There are two things that will happen from this: first, all the other teams will now prepare diffuser designs that are in line with Brawn etc's interpretation of the rules; however the teams which are on the record as protesting will not dare use them until after the hearing.

Monday, March 23, 2009

Diffuse Speculation

F1Fanatic has a guest article up discussing the impending diffuser wars.
That teams can run a central section at all is of some contention. However a close reading of the rules suggests that a 150mm central section extending beyond the main diffuser is permissible. [...] The theory is simple. By increasing the overall volume of the diffuser air can be slowed in a more controlled fashion which reduces the odds of flow separation. I find it hard to believe that the FIA will outlaw this central tunnel as it is a fair interpretation of the rules.

Tuesday, March 17, 2009

Setup for a farce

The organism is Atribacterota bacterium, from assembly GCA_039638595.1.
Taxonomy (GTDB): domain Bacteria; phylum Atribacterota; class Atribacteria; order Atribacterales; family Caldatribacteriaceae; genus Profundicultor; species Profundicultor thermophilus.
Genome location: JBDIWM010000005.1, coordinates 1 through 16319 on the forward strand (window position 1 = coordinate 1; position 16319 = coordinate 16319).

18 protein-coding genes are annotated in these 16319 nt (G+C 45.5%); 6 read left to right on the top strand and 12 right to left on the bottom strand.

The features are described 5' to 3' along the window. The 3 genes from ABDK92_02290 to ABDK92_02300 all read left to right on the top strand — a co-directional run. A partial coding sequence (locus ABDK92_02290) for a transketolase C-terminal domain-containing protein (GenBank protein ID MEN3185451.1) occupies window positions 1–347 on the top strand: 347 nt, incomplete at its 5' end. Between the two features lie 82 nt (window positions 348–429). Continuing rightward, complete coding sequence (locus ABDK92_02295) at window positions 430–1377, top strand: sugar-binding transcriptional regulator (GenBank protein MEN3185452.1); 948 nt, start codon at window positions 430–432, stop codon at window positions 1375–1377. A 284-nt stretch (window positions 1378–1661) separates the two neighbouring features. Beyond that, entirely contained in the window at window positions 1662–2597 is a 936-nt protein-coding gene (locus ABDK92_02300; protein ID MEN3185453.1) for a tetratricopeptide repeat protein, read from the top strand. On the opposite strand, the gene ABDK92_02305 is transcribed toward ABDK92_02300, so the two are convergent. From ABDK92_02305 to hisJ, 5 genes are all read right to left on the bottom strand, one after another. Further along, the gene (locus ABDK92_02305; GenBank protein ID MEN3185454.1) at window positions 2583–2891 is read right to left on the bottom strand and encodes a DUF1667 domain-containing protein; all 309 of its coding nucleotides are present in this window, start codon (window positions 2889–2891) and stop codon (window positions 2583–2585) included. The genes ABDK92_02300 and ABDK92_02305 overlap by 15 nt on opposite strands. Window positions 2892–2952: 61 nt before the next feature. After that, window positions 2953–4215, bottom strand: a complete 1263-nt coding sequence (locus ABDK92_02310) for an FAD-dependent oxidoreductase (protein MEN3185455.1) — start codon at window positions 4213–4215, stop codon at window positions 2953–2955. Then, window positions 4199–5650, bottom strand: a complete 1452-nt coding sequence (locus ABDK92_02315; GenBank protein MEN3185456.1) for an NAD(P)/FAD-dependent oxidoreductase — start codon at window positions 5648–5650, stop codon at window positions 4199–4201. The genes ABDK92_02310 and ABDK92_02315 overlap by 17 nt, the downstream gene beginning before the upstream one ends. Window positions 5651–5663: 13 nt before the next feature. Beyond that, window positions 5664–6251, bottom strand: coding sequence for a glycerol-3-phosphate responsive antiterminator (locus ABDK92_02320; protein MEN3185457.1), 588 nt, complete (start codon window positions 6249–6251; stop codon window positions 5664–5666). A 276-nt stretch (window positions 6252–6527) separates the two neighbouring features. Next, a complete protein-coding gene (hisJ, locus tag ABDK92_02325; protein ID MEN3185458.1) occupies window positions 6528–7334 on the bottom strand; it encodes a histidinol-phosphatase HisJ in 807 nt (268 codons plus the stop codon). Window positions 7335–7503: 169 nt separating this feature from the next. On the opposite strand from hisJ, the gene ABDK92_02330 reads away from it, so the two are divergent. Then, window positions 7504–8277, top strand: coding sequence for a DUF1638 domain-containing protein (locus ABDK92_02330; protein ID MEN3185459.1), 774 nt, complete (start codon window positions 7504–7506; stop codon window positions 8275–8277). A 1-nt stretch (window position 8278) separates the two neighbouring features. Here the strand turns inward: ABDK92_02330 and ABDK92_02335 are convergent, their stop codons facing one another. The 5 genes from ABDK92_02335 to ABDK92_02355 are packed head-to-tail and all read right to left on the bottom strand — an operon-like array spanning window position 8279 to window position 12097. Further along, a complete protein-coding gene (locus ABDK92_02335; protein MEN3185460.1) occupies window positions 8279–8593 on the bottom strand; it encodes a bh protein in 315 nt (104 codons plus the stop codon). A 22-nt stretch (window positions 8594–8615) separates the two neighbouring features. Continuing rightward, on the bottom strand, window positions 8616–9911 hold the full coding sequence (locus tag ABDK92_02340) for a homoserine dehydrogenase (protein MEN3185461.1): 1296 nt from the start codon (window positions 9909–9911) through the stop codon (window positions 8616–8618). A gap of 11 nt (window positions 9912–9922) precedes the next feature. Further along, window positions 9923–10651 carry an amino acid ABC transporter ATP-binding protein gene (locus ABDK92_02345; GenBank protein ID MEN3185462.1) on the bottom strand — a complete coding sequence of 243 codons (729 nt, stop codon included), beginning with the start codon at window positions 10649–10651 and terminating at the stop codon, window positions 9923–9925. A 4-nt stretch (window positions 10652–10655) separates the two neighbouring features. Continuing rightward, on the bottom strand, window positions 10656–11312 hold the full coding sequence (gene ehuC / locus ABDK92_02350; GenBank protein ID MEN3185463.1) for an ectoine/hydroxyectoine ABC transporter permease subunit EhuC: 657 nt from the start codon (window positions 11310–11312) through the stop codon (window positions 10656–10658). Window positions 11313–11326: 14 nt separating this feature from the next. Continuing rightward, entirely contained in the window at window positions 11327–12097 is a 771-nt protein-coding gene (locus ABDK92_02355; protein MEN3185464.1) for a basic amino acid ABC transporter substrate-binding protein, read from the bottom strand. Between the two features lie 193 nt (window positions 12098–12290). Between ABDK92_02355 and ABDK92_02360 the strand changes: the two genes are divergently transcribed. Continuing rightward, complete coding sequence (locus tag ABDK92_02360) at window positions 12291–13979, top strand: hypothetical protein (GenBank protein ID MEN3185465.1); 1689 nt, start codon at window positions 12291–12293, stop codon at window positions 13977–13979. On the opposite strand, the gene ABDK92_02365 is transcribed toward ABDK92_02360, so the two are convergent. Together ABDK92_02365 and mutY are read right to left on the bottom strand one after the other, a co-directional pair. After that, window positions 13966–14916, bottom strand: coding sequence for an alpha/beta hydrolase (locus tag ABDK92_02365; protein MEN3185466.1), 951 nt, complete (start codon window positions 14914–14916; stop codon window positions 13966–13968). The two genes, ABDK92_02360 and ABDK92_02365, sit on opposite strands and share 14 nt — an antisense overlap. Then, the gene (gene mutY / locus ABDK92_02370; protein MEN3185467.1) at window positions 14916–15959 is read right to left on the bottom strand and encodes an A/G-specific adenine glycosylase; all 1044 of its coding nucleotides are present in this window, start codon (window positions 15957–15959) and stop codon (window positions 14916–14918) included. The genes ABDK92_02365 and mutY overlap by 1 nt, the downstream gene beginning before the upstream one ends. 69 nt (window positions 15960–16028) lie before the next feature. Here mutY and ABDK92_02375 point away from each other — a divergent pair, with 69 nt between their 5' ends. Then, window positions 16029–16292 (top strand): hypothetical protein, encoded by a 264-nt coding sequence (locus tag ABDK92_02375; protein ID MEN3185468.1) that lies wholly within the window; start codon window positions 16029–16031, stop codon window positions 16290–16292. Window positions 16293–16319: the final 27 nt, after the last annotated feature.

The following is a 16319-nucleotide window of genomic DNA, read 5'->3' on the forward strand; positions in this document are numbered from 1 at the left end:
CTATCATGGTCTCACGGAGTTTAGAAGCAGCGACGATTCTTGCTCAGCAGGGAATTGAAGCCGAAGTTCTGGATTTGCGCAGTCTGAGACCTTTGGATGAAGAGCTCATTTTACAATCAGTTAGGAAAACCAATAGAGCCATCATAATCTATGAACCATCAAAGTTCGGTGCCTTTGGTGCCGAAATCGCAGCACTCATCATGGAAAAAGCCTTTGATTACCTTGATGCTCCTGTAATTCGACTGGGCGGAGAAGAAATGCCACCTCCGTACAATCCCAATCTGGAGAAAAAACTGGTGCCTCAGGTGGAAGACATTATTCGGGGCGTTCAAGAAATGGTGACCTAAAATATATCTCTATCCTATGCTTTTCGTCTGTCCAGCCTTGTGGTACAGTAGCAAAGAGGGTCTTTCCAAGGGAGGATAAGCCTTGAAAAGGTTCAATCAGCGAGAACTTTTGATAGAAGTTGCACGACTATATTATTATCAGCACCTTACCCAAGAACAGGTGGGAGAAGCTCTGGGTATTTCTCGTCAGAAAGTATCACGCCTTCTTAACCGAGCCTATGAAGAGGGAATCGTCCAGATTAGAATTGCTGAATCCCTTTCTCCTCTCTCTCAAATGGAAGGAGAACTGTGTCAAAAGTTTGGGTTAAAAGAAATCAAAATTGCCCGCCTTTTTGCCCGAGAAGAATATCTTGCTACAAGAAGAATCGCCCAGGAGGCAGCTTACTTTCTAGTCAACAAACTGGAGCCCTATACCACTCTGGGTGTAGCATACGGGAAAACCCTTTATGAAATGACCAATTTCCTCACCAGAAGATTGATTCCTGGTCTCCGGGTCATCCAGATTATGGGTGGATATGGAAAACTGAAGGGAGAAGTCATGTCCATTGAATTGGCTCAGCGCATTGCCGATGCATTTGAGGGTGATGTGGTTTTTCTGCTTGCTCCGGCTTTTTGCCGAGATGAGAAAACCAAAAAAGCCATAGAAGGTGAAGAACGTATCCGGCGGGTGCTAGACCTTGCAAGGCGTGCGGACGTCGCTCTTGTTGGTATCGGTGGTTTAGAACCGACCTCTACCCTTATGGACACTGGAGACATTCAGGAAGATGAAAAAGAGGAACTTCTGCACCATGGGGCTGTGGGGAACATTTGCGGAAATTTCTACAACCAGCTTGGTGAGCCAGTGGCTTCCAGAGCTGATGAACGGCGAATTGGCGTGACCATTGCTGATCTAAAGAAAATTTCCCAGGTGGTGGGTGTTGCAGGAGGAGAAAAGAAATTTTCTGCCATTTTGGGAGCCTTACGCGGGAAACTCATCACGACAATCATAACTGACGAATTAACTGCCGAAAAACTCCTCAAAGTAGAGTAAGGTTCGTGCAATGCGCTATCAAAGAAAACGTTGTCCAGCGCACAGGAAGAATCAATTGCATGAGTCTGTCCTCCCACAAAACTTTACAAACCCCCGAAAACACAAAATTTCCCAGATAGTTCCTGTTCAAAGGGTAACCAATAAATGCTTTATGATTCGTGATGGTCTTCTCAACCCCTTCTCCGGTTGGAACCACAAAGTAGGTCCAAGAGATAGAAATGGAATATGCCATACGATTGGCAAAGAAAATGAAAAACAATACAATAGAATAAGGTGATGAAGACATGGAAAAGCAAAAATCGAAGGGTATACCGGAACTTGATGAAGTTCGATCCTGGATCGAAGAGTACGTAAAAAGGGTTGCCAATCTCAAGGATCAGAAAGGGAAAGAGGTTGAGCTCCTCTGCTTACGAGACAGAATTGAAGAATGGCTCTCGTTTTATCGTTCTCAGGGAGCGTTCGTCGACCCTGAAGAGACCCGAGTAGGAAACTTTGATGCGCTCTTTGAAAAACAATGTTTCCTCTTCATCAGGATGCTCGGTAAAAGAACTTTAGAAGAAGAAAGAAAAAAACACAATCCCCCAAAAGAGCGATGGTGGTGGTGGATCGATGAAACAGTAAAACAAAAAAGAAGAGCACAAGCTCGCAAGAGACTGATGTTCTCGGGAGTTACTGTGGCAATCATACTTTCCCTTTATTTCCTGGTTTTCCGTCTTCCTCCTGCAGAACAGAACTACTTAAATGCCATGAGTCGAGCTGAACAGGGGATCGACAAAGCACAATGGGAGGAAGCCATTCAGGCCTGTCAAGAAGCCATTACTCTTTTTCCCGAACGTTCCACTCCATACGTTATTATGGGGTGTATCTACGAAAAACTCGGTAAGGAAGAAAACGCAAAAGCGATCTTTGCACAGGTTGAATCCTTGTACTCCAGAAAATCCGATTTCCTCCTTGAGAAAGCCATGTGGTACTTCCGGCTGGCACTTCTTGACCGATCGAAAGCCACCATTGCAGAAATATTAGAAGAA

Of course, since the FIA is involved, that's a given these days.

So the news of the moment is that the FIA has decided on a budget cap for 2010 of £30 million (roughly US$42 million). This is to include everything including driver salaries. Participation within the cap is voluntary; however participation will yield unlimited technical freedom in some areas. The FIA promises to tweak those areas of technical freedom on an ongoing basis to ensure parity between the capped and unlimited teams.

Left unspecified is the time frame of this cap -- could a team spend $50 million this year on development for next, and still count as a "capped" team?

I can already see loopholes. Capped teams will be permitted to pay dividends to their owners should they turn a profit (as some likely will). These owners can be engineers, drivers, and other organizations.